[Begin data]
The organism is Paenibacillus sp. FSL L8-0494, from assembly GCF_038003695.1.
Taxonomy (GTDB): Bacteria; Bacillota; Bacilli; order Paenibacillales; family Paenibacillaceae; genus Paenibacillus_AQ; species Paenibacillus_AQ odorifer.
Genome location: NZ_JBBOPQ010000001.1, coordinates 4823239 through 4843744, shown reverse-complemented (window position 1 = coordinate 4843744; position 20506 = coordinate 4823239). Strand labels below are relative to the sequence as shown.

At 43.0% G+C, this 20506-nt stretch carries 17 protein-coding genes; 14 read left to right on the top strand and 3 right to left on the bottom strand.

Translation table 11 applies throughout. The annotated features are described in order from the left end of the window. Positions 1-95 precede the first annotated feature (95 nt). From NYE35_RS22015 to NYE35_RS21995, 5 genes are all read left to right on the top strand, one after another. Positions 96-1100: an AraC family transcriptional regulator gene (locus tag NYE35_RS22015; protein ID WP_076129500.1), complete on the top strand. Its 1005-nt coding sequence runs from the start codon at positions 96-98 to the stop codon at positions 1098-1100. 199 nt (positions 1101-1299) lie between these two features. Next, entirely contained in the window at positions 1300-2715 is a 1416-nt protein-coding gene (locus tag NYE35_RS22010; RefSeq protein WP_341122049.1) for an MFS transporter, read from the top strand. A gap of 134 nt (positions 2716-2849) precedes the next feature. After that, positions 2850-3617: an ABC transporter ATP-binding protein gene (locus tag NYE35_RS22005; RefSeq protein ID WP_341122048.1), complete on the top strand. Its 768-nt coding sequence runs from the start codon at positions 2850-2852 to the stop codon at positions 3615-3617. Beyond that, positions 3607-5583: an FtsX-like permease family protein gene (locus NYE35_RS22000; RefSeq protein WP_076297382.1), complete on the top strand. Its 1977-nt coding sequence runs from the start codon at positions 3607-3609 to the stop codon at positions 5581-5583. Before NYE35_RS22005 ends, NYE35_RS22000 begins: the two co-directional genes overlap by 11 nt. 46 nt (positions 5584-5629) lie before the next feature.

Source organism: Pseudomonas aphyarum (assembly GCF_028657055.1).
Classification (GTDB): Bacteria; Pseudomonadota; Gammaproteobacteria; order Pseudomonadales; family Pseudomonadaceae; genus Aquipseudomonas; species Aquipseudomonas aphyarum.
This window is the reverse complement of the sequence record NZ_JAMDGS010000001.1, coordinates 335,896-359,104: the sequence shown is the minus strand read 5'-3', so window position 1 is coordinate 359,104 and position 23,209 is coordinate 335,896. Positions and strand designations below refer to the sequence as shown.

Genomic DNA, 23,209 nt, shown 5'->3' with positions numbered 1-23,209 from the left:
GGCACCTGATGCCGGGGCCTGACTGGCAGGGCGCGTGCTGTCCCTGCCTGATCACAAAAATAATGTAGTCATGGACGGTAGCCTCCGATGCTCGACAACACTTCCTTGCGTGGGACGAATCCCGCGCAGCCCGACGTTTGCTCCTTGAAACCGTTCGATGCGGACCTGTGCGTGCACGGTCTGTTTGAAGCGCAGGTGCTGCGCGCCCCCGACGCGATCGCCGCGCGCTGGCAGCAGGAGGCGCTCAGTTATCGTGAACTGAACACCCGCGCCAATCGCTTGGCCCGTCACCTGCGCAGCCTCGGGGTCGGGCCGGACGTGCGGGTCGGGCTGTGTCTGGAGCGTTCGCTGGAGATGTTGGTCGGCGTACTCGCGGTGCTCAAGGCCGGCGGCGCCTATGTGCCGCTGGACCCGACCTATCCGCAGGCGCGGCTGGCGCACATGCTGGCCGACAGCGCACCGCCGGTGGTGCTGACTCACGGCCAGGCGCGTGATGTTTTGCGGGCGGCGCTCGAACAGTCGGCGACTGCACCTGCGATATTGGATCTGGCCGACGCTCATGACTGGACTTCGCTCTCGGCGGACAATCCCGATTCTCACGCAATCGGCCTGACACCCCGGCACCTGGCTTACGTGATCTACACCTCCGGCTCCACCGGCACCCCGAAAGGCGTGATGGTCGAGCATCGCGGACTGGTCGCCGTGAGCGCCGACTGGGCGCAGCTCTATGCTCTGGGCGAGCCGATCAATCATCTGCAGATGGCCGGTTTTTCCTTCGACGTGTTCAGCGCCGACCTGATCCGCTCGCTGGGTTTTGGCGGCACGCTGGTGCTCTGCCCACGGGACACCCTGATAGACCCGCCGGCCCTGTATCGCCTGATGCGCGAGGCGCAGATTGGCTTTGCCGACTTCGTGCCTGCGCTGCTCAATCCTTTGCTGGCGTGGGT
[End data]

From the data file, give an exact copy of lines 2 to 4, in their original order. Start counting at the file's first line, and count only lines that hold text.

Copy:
Taxonomy (GTDB): Bacteria; Bacillota; Bacilli; order Paenibacillales; family Paenibacillaceae; genus Paenibacillus_AQ; species Paenibacillus_AQ odorifer.
Genome location: NZ_JBBOPQ010000001.1, coordinates 4823239 through 4843744, shown reverse-complemented (window position 1 = coordinate 4843744; position 20506 = coordinate 4823239). Strand labels below are relative to the sequence as shown.

At 43.0% G+C, this 20506-nt stretch carries 17 protein-coding genes; 14 read left to right on the top strand and 3 right to left on the bottom strand.